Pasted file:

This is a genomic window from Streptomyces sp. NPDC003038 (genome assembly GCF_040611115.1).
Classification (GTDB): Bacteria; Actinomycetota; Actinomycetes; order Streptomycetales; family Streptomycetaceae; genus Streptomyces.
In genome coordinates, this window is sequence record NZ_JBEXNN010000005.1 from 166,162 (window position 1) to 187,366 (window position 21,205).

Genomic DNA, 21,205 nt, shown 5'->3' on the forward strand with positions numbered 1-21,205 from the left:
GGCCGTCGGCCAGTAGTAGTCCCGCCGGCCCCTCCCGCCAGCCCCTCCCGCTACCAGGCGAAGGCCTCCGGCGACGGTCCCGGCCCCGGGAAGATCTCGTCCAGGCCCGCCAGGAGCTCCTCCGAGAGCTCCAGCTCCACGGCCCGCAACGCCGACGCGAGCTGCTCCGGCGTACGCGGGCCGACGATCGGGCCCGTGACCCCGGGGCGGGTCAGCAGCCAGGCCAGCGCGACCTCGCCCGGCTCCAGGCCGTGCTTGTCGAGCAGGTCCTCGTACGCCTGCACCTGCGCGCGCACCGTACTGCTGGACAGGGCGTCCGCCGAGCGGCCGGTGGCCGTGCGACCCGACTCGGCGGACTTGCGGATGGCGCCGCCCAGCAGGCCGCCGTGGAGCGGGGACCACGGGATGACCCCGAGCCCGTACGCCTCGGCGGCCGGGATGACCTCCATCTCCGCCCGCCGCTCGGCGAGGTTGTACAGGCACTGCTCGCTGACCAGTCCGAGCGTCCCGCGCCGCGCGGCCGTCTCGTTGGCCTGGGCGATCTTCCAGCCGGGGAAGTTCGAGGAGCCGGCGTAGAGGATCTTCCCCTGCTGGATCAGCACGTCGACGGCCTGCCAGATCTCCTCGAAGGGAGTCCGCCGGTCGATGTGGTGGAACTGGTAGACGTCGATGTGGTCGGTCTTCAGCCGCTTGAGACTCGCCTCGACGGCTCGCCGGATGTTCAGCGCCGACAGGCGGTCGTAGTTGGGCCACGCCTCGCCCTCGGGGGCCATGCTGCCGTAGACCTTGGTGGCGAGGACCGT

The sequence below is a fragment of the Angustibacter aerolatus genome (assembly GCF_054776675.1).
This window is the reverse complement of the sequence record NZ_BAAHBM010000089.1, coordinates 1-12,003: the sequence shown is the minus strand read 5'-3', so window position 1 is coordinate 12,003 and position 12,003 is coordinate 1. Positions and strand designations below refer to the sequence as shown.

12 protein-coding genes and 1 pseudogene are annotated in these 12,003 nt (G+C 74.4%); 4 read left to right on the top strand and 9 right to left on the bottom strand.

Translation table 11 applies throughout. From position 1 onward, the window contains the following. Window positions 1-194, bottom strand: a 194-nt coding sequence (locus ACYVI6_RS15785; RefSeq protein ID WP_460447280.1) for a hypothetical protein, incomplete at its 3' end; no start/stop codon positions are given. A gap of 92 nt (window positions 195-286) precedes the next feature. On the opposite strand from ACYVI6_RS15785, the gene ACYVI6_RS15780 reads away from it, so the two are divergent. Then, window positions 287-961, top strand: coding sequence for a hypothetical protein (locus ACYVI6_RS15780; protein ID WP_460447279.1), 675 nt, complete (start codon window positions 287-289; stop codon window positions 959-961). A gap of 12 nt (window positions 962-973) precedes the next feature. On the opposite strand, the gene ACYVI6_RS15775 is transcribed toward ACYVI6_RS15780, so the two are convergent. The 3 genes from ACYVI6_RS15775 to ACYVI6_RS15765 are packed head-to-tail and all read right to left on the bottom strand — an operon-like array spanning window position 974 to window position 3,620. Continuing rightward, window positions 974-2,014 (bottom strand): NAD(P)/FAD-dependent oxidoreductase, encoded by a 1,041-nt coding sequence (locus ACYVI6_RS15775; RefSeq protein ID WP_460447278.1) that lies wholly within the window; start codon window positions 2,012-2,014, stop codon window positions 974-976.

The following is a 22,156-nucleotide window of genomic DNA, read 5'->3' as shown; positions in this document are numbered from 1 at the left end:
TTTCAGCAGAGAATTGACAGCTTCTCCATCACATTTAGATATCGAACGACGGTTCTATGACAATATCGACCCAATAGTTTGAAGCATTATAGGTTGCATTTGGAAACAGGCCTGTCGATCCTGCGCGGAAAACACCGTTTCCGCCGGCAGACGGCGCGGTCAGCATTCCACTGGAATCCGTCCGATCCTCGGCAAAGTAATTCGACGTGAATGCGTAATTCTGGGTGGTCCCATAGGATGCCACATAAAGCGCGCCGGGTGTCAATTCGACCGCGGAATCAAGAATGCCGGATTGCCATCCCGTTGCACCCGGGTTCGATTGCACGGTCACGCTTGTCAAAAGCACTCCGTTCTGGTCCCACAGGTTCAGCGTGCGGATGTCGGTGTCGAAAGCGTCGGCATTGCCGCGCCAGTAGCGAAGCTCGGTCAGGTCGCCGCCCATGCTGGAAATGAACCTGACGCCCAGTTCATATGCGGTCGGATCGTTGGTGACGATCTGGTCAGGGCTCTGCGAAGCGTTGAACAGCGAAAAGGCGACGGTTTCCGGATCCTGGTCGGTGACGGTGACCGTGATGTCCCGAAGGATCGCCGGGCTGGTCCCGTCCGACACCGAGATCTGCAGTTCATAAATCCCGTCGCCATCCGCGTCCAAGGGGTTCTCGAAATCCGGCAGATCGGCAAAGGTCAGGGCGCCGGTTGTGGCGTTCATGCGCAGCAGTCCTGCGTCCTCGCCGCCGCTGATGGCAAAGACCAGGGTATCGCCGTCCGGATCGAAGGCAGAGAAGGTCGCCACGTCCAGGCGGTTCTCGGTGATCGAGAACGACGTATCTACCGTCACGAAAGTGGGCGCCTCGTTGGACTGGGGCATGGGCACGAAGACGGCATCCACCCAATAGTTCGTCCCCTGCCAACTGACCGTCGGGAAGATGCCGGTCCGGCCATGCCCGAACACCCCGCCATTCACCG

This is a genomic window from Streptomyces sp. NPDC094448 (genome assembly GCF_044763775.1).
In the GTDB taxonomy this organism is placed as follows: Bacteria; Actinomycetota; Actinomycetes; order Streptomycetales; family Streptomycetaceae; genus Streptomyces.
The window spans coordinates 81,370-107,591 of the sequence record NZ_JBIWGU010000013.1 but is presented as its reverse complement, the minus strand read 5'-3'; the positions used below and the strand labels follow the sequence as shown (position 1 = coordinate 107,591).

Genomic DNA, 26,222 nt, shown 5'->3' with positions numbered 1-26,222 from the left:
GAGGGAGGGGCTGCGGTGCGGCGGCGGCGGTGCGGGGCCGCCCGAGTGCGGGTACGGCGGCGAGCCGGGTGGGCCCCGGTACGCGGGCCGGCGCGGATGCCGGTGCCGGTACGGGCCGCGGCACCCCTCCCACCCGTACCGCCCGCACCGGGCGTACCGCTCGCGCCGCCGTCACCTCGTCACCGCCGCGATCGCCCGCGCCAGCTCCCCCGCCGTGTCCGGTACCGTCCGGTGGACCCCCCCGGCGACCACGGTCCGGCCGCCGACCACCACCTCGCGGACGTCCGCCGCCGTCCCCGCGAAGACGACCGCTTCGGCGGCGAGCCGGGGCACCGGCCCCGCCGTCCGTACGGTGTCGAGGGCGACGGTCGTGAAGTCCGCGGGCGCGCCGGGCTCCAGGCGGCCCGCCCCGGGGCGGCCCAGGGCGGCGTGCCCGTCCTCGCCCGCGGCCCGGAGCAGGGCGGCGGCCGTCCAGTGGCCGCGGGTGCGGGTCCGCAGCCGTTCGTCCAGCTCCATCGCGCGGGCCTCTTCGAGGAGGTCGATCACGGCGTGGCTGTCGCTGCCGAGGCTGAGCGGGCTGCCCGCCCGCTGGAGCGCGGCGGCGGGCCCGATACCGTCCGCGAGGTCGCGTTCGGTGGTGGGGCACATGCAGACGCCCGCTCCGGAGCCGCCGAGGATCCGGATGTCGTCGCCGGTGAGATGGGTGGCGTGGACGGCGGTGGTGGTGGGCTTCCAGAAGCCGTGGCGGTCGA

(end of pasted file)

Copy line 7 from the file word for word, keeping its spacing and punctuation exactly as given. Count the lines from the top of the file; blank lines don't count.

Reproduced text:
This window is the reverse complement of the sequence record NZ_BAAHBM010000089.1, coordinates 1-12,003: the sequence shown is the minus strand read 5'-3', so window position 1 is coordinate 12,003 and position 12,003 is coordinate 1. Positions and strand designations below refer to the sequence as shown.